To benefit from this treatment, a limited liability company must (i) maintain the assets of each series separately from any other series, and the limited liability company in general; and (ii) provide a statement in its operating agreement and its articles of organization (document filed with the Ohio Secretary of State to establish the limited liability company) similar to what is outlined in the preceding paragraph.
Membership Without Membership Interest or Contribution
Under the New Law, a party may become a member of a limited liability company without acquiring a membership interest or contributing to a limited liability company.
The Old Law required that a party be admitted (i) at the time a limited liability company was formed, (ii) by acquiring an interest directly from a limited liability company, or (iii) by acquiring an interest from a member of a limited liability company.
Statement of Authority
The New Law allows a limited liability company to file a statement of authority with the Ohio Secretary of State to state the authority of a specific party in a certain position to conduct business on behalf of a limited liability company. As such, where there is a statement of authority, it is no longer necessary to look to an operating agreement to determine who can conduct business on behalf of a limited liability company. Having a statement of authority will also limit the ability of third parties to enforce members’ and managers’ unauthorized decisions.
The Old Law did not provide for statements of authority but generally required parties transacting with a limited liability company to look to its operating agreement to determine who could conduct business on its behalf.
End of the Member-Managed and Manager-Managed Distinction
The New Law implicitly does away with the distinction between member-managed and manager-managed limited liability companies. A limited liability company no longer needs to make this distinction in its operating agreement, which was necessary under the Old Law.
Under the New Law, a manager is any party authorized to manage the activities of a limited liability company. Such a party does not need to be defined as a manager but can be called a director, officer, or anything else. This may allow for more flexible management structures, which the Old Law did not contemplate.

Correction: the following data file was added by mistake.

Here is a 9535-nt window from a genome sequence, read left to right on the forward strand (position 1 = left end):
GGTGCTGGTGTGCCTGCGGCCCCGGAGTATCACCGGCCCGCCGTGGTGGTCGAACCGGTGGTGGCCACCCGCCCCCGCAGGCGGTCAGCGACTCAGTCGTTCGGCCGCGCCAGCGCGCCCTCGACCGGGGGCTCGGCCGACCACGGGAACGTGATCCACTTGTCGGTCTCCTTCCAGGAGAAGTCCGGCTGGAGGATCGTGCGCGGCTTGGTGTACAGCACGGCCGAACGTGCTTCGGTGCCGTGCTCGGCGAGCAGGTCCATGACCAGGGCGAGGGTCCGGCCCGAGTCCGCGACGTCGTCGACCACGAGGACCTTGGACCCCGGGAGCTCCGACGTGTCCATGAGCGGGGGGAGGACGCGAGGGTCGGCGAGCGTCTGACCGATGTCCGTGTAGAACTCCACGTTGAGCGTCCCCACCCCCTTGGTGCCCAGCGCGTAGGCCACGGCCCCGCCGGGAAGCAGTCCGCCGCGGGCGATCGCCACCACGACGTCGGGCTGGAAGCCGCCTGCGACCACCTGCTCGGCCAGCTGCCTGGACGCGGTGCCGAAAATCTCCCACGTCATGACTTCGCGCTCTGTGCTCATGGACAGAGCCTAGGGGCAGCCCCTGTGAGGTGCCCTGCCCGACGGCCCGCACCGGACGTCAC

Mechanism for Barring Certain Claims after Dissolution
Under the New Law, when dealing with known creditors, a dissolved limited liability company may give notice of its dissolution to known creditors, setting a deadline for them to bring their claims. Such a deadline may not be less than 90 days from the date of the notice. If the known creditors fail to bring their claims within that period, then their claims are effectively barred, protecting the dissolved limited liability company from those claims.
Under the New Law, when dealing with unknown creditors, a dissolved limited liability company may now (i) publish a notice of its dissolution on its then maintained website, if any, and (ii) provide a copy of such notice to the Ohio Secretary of State for it to publish on its own website. If the dissolved limited liability company does so and requests that unknown creditors present their claims in accordance with the notice within two years from the date of publication (or if the statute of limitations runs during the two years), then those claims are effectively barred, protecting the dissolved limited liability company from those claims.
Under the Old Law, the dissolution of a limited liability company did not prevent the commencement of a proceeding against it.
The foregoing changes are only some of those seen under the New Law. If you need help navigating the New Law, it would be prudent to reach out to the Finney Law Firm. We can provide further guidance and a more in-depth explanation of the foregoing changes. Contact Jennings Kleeman (513.797.2858) for assistance with your LLC or corporate affairs.